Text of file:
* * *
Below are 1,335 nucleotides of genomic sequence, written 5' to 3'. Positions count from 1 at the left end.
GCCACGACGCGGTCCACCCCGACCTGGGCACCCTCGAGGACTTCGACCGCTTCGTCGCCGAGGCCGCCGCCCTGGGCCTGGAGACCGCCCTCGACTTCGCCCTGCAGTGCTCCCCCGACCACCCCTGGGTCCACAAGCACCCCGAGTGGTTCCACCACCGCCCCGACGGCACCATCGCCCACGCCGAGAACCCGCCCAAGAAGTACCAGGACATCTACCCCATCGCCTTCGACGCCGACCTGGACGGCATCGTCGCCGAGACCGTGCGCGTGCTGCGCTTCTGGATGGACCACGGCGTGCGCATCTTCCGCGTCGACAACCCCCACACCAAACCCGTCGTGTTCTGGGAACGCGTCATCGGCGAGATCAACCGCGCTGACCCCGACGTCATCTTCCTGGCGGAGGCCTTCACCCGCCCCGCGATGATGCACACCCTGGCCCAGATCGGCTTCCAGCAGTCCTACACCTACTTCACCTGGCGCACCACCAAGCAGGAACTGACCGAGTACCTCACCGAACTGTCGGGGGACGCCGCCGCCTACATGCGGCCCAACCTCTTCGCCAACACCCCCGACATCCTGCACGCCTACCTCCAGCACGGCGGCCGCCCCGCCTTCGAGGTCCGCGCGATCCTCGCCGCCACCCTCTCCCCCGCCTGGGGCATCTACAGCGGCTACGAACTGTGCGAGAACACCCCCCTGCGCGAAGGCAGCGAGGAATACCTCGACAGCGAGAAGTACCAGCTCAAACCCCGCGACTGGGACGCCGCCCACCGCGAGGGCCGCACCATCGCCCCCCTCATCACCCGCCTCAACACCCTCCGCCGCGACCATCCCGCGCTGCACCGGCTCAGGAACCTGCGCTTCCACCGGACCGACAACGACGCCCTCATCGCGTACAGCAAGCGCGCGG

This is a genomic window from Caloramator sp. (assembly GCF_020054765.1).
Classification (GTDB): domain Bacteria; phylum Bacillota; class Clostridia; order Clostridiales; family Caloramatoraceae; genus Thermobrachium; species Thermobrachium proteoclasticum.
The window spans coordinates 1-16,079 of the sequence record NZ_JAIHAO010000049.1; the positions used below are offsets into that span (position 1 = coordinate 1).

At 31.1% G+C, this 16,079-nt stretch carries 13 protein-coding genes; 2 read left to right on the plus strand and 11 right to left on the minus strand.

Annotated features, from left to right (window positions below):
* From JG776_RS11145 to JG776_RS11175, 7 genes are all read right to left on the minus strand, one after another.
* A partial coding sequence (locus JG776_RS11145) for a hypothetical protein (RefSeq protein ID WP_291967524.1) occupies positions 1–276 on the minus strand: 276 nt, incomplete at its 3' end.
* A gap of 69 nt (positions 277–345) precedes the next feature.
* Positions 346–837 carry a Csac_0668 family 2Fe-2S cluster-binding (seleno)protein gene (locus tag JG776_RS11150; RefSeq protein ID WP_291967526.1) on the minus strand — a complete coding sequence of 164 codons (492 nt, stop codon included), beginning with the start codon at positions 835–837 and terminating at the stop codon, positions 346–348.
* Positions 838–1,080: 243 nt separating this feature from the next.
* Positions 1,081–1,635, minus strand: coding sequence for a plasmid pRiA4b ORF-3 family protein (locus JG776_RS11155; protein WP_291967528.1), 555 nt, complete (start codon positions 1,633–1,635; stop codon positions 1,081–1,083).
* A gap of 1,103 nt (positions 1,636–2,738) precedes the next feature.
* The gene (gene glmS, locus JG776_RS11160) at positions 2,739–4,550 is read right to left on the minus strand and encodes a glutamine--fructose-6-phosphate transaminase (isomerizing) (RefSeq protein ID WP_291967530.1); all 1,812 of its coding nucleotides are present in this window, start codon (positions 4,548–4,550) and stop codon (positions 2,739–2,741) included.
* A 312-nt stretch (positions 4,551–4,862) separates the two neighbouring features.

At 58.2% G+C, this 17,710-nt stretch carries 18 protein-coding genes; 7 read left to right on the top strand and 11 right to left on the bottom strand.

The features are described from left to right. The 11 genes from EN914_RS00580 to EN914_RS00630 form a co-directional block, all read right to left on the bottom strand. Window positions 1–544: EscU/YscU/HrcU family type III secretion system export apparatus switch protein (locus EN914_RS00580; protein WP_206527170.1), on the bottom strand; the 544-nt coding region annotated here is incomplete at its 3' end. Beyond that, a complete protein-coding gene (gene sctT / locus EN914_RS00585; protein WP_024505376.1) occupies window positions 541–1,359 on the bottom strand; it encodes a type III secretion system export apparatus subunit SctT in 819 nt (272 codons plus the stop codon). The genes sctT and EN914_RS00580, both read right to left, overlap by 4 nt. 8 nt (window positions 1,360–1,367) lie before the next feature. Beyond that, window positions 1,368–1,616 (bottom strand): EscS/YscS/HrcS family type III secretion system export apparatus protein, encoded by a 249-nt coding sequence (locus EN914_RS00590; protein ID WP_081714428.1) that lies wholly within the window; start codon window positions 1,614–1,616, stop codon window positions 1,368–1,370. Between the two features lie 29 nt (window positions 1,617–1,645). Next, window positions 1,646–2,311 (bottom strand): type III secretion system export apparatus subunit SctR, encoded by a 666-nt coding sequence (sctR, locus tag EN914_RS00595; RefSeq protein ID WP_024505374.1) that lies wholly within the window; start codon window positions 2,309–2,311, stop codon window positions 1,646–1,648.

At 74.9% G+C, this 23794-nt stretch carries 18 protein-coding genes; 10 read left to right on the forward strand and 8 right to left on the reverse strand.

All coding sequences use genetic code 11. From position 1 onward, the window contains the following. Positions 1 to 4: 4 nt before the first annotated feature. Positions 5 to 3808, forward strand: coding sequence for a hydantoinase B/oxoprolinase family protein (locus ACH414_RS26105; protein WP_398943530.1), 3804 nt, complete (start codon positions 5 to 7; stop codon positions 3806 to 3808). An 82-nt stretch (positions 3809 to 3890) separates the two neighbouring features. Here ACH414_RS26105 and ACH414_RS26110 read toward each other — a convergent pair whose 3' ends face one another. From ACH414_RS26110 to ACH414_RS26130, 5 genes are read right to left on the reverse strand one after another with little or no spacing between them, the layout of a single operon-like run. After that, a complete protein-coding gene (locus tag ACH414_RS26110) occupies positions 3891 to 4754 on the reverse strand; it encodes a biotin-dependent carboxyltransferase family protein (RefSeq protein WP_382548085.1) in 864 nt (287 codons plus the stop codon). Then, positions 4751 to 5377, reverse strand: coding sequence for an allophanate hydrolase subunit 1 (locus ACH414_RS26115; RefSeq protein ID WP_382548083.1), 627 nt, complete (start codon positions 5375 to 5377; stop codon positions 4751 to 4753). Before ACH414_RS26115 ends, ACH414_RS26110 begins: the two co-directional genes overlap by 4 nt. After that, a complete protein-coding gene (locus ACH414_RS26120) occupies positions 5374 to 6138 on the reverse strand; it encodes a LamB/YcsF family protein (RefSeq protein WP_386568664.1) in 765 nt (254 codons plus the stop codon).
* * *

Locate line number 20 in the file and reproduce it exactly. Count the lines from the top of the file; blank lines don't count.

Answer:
All coding sequences use genetic code 11. From position 1 onward, the window contains the following. Positions 1 to 4: 4 nt before the first annotated feature. Positions 5 to 3808, forward strand: coding sequence for a hydantoinase B/oxoprolinase family protein (locus ACH414_RS26105; protein WP_398943530.1), 3804 nt, complete (start codon positions 5 to 7; stop codon positions 3806 to 3808). An 82-nt stretch (positions 3809 to 3890) separates the two neighbouring features. Here ACH414_RS26105 and ACH414_RS26110 read toward each other — a convergent pair whose 3' ends face one another. From ACH414_RS26110 to ACH414_RS26130, 5 genes are read right to left on the reverse strand one after another with little or no spacing between them, the layout of a single operon-like run. After that, a complete protein-coding gene (locus tag ACH414_RS26110) occupies positions 3891 to 4754 on the reverse strand; it encodes a biotin-dependent carboxyltransferase family protein (RefSeq protein WP_382548085.1) in 864 nt (287 codons plus the stop codon). Then, positions 4751 to 5377, reverse strand: coding sequence for an allophanate hydrolase subunit 1 (locus ACH414_RS26115; RefSeq protein ID WP_382548083.1), 627 nt, complete (start codon positions 5375 to 5377; stop codon positions 4751 to 4753). Before ACH414_RS26115 ends, ACH414_RS26110 begins: the two co-directional genes overlap by 4 nt. After that, a complete protein-coding gene (locus ACH414_RS26120) occupies positions 5374 to 6138 on the reverse strand; it encodes a LamB/YcsF family protein (RefSeq protein WP_386568664.1) in 765 nt (254 codons plus the stop codon).